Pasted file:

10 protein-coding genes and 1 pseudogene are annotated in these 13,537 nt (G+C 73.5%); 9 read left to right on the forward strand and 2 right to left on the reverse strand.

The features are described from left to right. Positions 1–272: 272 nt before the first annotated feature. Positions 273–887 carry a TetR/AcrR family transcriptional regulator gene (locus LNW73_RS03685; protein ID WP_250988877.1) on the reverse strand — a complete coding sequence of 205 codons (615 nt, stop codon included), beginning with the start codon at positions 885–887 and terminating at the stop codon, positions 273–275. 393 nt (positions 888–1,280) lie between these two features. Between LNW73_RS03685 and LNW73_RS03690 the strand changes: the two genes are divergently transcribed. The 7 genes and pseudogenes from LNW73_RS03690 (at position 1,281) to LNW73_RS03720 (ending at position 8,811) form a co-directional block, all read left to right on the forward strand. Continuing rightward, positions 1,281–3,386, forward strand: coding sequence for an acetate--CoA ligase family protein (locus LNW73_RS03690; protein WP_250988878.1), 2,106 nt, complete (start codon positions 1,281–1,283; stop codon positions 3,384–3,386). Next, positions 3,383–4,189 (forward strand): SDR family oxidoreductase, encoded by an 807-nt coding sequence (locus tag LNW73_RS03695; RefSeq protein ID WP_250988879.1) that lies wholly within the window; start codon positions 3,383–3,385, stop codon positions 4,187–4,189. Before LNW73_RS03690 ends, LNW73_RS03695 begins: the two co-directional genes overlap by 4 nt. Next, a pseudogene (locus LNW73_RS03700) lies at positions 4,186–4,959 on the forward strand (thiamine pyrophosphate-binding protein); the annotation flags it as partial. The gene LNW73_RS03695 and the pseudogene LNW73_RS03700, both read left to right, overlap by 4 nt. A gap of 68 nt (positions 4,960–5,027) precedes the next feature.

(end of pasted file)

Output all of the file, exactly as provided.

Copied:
10 protein-coding genes and 1 pseudogene are annotated in these 13,537 nt (G+C 73.5%); 9 read left to right on the forward strand and 2 right to left on the reverse strand.

The features are described from left to right. Positions 1–272: 272 nt before the first annotated feature. Positions 273–887 carry a TetR/AcrR family transcriptional regulator gene (locus LNW73_RS03685; protein ID WP_250988877.1) on the reverse strand — a complete coding sequence of 205 codons (615 nt, stop codon included), beginning with the start codon at positions 885–887 and terminating at the stop codon, positions 273–275. 393 nt (positions 888–1,280) lie between these two features. Between LNW73_RS03685 and LNW73_RS03690 the strand changes: the two genes are divergently transcribed. The 7 genes and pseudogenes from LNW73_RS03690 (at position 1,281) to LNW73_RS03720 (ending at position 8,811) form a co-directional block, all read left to right on the forward strand. Continuing rightward, positions 1,281–3,386, forward strand: coding sequence for an acetate--CoA ligase family protein (locus LNW73_RS03690; protein WP_250988878.1), 2,106 nt, complete (start codon positions 1,281–1,283; stop codon positions 3,384–3,386). Next, positions 3,383–4,189 (forward strand): SDR family oxidoreductase, encoded by an 807-nt coding sequence (locus tag LNW73_RS03695; RefSeq protein ID WP_250988879.1) that lies wholly within the window; start codon positions 3,383–3,385, stop codon positions 4,187–4,189. Before LNW73_RS03690 ends, LNW73_RS03695 begins: the two co-directional genes overlap by 4 nt. Next, a pseudogene (locus LNW73_RS03700) lies at positions 4,186–4,959 on the forward strand (thiamine pyrophosphate-binding protein); the annotation flags it as partial. The gene LNW73_RS03695 and the pseudogene LNW73_RS03700, both read left to right, overlap by 4 nt. A gap of 68 nt (positions 4,960–5,027) precedes the next feature.